A Lot or a Little?
What you will—and won't—find in this book.
Civil rights history is woven deftly into the story as an 11-year-old Black boy and his White grandmother travel through the southern United States. Along the way, they consult the Green Book, a guidebook published from 1936 to 1966 to help African American travelers navigate motor trips through the segregated parts of the country. They visit historical sites, such as the home where civil rights activist Medgar Evars was killed in his driveway, and they talk about events from the Jim Crow era.
You can't change the past, but if you face up to your mistakes, there's hope.
Positive Role Models
The main characters are a Black boy in middle school and his elderly White grandmother. The boy's father, a single parent, is a secondary character who gets closer to his son over the course of the novel. Their family has some baggage, due to poor choices many family members have made. But this is a story about progress and redemption, both of the family and of the United States. Over the course of the book, Scoob's grandmother and his father both make amends, and G'ma encourages Scoob to talk with her about the choices that led to his being suspended from school and closely examine his motives. Scoob develops trust in his father and comes to appreciate some aspects of their relationship that he previously resented. Scoob passes through parts of the country that once saw racial violence and, despite a few unfriendly stares, is safe and treated well by most people.
Violence & Scariness
Brief mentions of violence from the civil rights era, including the assassinations of Martin Luther King Jr. and Medgar Evars and the murder of Emmett Till.
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Products & PurchasesMentions of Winnebago, La-Z-Boy, YouTube. It's mentioned that Scoob gets his name from the Scooby-Doo franchise.
Drinking, Drugs & Smoking
One scene in which an adult drinks shots of bourbon and then drives a vehicle. It’s mentioned early on that G’ma is an ex-smoker with a raspy laugh, and later Scoob catches her sneaking cigarettes outside the RV.
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Parents Need to Know
Parents need to know that Clean Getaway, by Nic Stone (Jackpot, Dear Martin, Odd One Out) and illustrated by Dawud Anyabwilean, tells the story of 11-year-old Black boy William ("Scoob") and his elderly White grandmother ("G'ma"), who run away from home in an RV. Scoob's strict single dad, Jimmy, grounded him after Scoob was suspended from school, so he's grateful to be invited on a road trip. G'ma, for unknown reasons, has sold her home to buy the luxurious Winnebago. The pair follow the route G'ma once traveled with Scoob's grandfather, Jimmy Sr., a Black man who died in prison. As the trip progresses, G'ma's behavior becomes stranger and stranger. She calls Scoob by her deceased husband's name, ditches and dines at a restaurant, and shoplifts jewelry. Then she throws her phone away so their movements can't be traced. There are brief mentions of violence from the civil rights era: the assassinations of Martin Luther King Jr. and Medgar Evers and the murder of Emmett Till. There's one scene where an adult drinks shots of bourbon and then drives a vehicle.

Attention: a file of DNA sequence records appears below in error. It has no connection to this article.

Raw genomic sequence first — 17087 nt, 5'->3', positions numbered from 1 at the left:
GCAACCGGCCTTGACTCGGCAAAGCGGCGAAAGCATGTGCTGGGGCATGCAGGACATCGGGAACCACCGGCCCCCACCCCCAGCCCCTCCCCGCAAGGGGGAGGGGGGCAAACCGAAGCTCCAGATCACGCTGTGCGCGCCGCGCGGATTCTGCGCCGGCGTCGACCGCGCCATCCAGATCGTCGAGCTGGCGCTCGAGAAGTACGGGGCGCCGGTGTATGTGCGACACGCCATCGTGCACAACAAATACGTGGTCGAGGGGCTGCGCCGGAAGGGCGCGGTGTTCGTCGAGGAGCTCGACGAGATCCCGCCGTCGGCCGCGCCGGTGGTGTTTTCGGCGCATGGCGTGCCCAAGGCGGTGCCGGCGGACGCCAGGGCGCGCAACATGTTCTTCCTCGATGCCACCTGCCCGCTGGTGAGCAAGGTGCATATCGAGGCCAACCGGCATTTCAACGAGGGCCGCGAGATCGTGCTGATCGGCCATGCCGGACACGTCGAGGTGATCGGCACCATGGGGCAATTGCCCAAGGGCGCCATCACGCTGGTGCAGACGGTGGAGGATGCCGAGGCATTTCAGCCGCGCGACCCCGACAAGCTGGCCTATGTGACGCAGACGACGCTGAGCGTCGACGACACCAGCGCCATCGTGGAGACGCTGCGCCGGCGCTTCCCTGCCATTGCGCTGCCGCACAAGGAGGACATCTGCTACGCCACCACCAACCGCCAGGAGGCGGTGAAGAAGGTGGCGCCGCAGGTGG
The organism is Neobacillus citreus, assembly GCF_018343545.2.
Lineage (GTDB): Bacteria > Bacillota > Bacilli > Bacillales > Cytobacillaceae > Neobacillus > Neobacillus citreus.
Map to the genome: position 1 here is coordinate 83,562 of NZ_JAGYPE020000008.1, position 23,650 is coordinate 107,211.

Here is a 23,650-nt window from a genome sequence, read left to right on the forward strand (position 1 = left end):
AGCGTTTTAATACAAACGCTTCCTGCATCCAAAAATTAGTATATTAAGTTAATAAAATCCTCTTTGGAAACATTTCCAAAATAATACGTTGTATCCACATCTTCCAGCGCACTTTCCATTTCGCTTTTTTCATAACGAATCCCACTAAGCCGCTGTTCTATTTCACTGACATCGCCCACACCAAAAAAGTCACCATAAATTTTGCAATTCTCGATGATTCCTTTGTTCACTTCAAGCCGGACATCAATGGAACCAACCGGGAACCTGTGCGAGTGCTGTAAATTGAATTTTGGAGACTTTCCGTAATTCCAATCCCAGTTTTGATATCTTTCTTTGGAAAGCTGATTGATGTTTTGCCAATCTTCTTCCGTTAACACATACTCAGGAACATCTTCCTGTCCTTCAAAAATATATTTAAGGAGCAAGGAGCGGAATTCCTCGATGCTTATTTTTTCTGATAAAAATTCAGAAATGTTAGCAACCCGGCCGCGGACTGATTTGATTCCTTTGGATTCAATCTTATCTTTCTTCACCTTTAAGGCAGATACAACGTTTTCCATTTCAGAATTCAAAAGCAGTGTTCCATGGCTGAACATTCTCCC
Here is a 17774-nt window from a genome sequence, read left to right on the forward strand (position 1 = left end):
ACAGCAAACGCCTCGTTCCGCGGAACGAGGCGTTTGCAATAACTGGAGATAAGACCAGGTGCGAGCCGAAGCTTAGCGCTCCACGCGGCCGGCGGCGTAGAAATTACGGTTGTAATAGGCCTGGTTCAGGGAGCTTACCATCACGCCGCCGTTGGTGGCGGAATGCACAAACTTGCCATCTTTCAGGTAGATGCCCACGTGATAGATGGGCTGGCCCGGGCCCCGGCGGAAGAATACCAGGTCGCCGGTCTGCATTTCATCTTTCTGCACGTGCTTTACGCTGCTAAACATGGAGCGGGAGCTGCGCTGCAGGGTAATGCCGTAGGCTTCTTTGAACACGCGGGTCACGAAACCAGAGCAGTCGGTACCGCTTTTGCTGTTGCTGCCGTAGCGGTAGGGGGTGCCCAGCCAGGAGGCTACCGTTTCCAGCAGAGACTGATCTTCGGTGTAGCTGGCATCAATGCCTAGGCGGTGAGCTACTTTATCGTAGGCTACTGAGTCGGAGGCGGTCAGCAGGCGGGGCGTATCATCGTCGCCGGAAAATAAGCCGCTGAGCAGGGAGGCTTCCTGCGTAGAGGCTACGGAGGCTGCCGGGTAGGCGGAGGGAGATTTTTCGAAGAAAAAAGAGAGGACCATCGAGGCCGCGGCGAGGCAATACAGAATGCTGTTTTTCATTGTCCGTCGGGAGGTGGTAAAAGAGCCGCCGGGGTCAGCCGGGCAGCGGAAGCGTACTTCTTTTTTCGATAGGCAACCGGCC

Is It Any Good?
This multilayered page-turner is heartwarming and suspenseful. With every new development in Clean Getaway, readers learn more about the lives and emotions of Scoob and his grandmother. The tension rises steeply through one clever cliffhanger after another. A particular strength of the book is the way author Nic Stone weaves in civil rights history without ever seeming like she's lecturing or preaching: The conversations between the boy and his grandmother are realistic. She tells him anecdotes from her life, and then the two connect those stories and the sites they're seeing with his history lessons from school. Stone also does an excellent job of presenting this family as loving and supportive (and the boy as feeling loved), even as serious family problems are gradually revealed. She's previously published young adult novels, and this middle-grade debut is strong.
Cartoon-style illustrations by Dawud Anyabwile do a great job reflecting the emotional depth of the text. This book could be a good choice for a reader who's relatively new to chapter books. It can also help parents, grandparents, or even older siblings share personal stories about historical events with young readers. Readers can talk about how current events affect their personal lives.
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